A Note From the Editor

Welcome to the 55th issue of Analog Dialogue.

My hope is that 2021 will bring us toward normality, and that a COVID vaccine will become globally available. Even with a vaccine, the next challenge will be to ensure a large enough supply, first for at-risk individuals and caregivers, people working with the public such as teachers and bus drivers, and then for the rest of us. My hope further includes that we learn from this pandemic and recognize that coming challenges can be addressed through open discussion, tolerance, learning from science, and acting accordingly. In that spirit, I wish you all a good start to 2021. Stay healthy, be encouraged, and act with determination and hope.

Back to the articles from Analog Dialogue.

There is some good news: over the coming years, high sample rate analog-to-digital converter (ADC) and digital-to-analog converter (DAC) technology will usher in a wideband digital receiver architectural evolution. These new devices will maintain the excellent linearity, noise performance, and dynamic range of legacy lower rate digital converters. The workhorse superheterodyne tuner will give ground to direct sample and direct conversion architectures. Adaptive spectral tuning will continue to shift from the RF to the digital signal processing realm. This sea change in RF front-end architecture will enable size, weight, power, and cost (SWaP-C) benefits manifesting as higher receive and transmit channel counts at lower cost per channel, in the same or smaller form factors as today. Anticipating the coming era of digital receivers with multi-octave bandwidth, this article discusses new challenges and considerations when designing for best-in-class dynamic range.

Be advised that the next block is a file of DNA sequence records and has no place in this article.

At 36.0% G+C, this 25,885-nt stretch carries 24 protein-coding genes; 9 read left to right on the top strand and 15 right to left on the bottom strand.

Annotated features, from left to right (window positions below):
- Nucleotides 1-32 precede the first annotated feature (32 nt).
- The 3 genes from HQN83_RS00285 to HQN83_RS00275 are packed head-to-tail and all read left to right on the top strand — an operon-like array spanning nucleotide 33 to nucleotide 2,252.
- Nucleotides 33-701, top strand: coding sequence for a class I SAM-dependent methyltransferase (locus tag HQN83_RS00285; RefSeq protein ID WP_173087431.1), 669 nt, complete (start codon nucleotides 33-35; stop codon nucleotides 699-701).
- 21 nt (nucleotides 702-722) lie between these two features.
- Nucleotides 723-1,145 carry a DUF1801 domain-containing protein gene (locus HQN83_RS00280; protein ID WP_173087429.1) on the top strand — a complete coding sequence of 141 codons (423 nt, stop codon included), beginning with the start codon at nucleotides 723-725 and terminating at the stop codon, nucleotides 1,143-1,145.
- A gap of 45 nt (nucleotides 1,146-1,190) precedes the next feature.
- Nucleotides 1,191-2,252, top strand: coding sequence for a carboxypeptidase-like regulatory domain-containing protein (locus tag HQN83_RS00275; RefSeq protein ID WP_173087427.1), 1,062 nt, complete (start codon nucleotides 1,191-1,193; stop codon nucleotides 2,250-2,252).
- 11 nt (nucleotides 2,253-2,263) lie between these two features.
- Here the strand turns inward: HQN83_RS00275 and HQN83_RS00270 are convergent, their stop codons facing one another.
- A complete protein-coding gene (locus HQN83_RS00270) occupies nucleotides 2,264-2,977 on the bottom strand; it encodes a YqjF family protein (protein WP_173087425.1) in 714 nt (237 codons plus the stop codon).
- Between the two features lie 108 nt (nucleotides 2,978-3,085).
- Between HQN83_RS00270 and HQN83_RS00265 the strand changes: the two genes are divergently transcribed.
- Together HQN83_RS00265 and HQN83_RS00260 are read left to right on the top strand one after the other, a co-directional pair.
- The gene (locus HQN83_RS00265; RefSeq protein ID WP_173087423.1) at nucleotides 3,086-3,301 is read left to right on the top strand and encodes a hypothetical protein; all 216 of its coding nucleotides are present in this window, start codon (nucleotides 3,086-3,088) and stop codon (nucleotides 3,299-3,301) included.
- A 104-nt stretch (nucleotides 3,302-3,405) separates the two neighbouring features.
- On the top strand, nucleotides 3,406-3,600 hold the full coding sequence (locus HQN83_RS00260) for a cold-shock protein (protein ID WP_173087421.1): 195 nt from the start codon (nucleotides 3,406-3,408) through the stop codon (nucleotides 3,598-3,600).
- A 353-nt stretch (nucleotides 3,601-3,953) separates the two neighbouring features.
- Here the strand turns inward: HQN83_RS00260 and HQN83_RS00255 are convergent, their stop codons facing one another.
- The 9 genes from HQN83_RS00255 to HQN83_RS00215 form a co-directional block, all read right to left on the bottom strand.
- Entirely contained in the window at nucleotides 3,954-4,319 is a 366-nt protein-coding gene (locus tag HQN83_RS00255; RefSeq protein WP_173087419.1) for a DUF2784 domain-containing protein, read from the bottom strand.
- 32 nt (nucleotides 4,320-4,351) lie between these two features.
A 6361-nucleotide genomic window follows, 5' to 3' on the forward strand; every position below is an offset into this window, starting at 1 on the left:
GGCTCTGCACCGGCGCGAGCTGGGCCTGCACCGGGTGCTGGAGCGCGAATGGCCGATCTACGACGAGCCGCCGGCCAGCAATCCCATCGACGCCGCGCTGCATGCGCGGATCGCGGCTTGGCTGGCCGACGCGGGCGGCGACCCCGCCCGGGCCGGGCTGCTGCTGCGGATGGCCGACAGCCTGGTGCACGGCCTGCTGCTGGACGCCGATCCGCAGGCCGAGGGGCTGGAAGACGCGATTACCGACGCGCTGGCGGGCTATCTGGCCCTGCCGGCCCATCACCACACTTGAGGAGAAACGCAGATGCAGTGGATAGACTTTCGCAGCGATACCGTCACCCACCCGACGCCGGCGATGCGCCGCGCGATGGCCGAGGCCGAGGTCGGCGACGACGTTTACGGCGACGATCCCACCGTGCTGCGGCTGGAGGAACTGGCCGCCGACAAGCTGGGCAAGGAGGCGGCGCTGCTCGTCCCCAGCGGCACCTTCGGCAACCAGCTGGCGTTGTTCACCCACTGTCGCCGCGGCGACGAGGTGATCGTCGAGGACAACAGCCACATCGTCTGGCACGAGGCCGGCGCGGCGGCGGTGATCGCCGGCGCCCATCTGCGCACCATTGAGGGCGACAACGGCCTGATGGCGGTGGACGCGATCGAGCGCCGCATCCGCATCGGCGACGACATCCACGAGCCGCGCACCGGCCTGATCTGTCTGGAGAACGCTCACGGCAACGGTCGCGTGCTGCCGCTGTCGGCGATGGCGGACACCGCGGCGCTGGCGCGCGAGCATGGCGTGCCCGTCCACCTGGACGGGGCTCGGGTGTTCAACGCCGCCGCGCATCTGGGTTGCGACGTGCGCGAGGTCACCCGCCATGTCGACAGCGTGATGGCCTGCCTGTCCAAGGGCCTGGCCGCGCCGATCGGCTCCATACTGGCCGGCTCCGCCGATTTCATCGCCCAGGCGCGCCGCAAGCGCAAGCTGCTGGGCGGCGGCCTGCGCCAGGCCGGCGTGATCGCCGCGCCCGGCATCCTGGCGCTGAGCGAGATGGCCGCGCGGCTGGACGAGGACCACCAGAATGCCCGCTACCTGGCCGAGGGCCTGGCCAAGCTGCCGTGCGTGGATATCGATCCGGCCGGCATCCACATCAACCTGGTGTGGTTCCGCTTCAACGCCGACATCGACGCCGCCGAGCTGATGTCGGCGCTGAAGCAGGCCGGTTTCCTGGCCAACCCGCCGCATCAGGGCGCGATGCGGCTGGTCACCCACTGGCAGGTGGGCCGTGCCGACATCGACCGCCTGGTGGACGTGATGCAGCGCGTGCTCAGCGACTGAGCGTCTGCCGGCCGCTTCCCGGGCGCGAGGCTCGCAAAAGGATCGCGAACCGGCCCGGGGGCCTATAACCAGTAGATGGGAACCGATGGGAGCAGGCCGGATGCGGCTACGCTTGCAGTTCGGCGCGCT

Every electronic engineer is familiar with the triangle. This symbol stands for one of the most used devices in the analog domain: the operational amplifier. But, wait a minute–isn’t the same symbol also used to represent a comparator or an instrumentation amplifier? Correct. So what’s the difference, and how can it be identified in a schematic? There are about 700 op amps, 122 comparators, and 63 in-amps to select from. This article takes a closer look at the triangle symbol and what to be cautious of when choosing the right part.

EMI from switching regulators is broken down into radiated and conducted emissions (CE). Conducted emissions can be further classified into two categories: common-mode (CM) noise and differential-mode (DM) noise. EMI mitigation techniques that are effective for CM are not necessarily effective for DM, and vice versa, so identifying the source of conducted emissions can be essential. This article presents a practical method of separating CM emissions and DM emissions from the total conducted emissions. Knowing where the CM and DM noises appear on the CE spectrum enables power supply designers to effectively apply EMI suppression techniques.

One of the most ubiquitous challenges in countless industrial, automotive, instrumentation, and other applications is how to properly connect a minuscule transducer signal to an ADC for digitization and data acquisition. The transducer signal is usually weak, fragile, sometimes noisy, and may look like a very high impedance source, which can be on top of a huge common-mode voltage. None of these are conducive to an ADC input. This article proposes a recent, integrated solution that might once and for all answer an engineer’s plea for help beyond what is currently available. We detail the design steps in order to configure a complete transducer interfaced in-amp to drive an ADC input.

A current source generates a current that is independent of the voltage changes across it. The objective of this issue's StudentZone article is to investigate the use of the zero-gain concept to produce an output current that is stabilized (less sensitive) to variations of the input current level using a bipolar junction transistor and NMOS transistor.

And as we have for 55 years, we invite you to be part of the dialogue in Analog Dialogue. You can get in touch through our blog, Facebook page, or email. Let us know how we’re doing and what you’d like to see from us in the coming months.